This is clearly a witch hunt, it clearly has a self-serving purpose (sell more Cobalts, regardless of whether or not the steering works!) and it needs to be outed as such.

      On a related note… how are Toyota owners supposed to “take it to the Toyota dealer” if they can’t drive the damn things?

    • 0 avatar
      criminalenterprise

      What’s the political agenda? I thought evil “libruls” were supposed to be Prius-driving, truck-hating ninnies. This whole event throws off that narrative, doesn’t it?

      Lest we forget, Toyota were the ones who arrogated an NHTSA response in their initial press release.

    • 0 avatar
      jkross22

      Take a ritalin. You seem more interested in being a Ray LaHood apologist than recognizing that this has become nothing more than a witch hunt and an opportunity for a tool like LaHood to grandstand.

      While I don’t like Toyotas, I care less for the dregs of society that dance on other’s problems and even less for those that defend the dregs.

    • 0 avatar
      criminalenterprise

      And if the NHTSA were letting Toyota skate it’d still be a conspiracy, only this one from the enviro wing of the evil administration. You just can’t lose if you stir cynical and speculative.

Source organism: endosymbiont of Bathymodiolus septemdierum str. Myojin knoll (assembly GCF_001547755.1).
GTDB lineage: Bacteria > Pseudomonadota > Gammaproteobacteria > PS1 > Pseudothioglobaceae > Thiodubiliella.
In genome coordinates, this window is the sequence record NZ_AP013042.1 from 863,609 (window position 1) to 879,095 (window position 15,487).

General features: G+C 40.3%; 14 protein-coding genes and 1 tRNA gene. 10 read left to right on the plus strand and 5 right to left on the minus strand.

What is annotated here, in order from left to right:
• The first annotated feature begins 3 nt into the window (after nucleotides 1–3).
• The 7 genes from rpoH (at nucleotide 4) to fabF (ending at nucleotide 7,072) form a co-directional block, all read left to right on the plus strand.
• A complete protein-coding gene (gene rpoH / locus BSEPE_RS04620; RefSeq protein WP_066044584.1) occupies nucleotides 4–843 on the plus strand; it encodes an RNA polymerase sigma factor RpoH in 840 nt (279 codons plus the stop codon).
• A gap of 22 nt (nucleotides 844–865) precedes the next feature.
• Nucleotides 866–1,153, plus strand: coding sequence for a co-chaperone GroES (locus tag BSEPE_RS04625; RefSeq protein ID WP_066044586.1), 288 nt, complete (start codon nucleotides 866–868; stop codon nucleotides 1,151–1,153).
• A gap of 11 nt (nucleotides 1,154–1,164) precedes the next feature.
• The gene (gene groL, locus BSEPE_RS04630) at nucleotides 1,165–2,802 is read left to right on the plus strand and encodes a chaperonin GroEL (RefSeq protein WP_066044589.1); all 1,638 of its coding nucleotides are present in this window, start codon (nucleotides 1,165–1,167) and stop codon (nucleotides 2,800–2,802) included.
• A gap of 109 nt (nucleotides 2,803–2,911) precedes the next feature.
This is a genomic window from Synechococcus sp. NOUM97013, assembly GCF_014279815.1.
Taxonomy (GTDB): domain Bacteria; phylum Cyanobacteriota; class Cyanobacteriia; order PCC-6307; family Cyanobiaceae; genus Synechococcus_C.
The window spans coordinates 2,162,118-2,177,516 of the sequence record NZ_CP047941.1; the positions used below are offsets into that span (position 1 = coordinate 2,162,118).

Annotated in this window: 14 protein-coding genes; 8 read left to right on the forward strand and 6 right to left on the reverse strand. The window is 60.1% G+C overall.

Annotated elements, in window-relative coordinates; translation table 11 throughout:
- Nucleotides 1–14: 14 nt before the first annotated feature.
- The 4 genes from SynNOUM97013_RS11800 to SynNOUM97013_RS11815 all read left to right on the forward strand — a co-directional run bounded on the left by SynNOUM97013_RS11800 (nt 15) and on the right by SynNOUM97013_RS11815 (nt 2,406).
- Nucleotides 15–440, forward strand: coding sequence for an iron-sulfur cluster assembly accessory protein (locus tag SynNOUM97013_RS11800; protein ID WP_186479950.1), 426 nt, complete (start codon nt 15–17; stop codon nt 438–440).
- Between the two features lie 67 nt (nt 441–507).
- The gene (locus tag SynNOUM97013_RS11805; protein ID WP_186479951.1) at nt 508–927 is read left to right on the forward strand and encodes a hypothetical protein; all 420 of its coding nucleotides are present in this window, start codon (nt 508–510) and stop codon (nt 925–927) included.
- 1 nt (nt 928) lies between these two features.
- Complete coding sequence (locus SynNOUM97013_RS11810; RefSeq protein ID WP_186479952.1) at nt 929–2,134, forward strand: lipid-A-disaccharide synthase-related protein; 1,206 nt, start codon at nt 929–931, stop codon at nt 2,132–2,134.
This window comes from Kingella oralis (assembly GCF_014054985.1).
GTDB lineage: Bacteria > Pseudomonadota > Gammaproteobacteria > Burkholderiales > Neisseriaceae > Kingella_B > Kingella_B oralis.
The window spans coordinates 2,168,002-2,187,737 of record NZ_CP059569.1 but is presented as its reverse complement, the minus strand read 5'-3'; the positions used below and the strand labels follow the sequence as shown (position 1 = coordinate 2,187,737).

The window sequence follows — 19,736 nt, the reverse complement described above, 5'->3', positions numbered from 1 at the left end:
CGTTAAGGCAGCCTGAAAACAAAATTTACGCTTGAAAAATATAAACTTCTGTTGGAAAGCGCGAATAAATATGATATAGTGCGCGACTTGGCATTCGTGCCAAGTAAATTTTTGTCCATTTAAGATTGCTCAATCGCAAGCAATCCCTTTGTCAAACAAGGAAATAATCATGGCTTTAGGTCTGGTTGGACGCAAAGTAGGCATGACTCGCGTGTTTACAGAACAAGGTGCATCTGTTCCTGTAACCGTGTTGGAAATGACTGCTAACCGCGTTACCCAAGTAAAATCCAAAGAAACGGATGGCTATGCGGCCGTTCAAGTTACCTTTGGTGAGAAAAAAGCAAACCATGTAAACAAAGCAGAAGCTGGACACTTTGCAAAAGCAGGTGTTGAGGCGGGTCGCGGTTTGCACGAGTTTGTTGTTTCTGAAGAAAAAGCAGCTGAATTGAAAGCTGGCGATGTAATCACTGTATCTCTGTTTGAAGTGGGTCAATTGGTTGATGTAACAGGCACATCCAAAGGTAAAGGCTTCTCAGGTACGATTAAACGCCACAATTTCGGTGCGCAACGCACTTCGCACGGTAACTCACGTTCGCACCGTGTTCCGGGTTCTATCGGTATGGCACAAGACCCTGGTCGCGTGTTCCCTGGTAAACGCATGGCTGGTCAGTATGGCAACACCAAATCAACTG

As for the dregs who dance on others’ problems, you might want to note that TTAC was out in front reporting on the Toyota issues.

      And please have a little bit more decorum than to throw childish insults like “take a Ritalin”.

    • 0 avatar
      jkross22

      Nice strawman argument… The NHTSA is not letting anyone skate. It was gov’t pressure that got Toyota to step up and do their jobs (i.e. issue a recall).

      Also, TTAC reported facts. They didn’t engage in panic attack “turn off your car” suggestions or “don’t drive your car” freak outs. That’s but one difference between this website and a politician wanting the spotlight – a politician you are defending.

      Perhaps it’s more important for you to ‘feel’ right than actually being correct.

    • 0 avatar
      Steven02

      TTAC also started calling this a witch hunt, which they really don’t have any facts for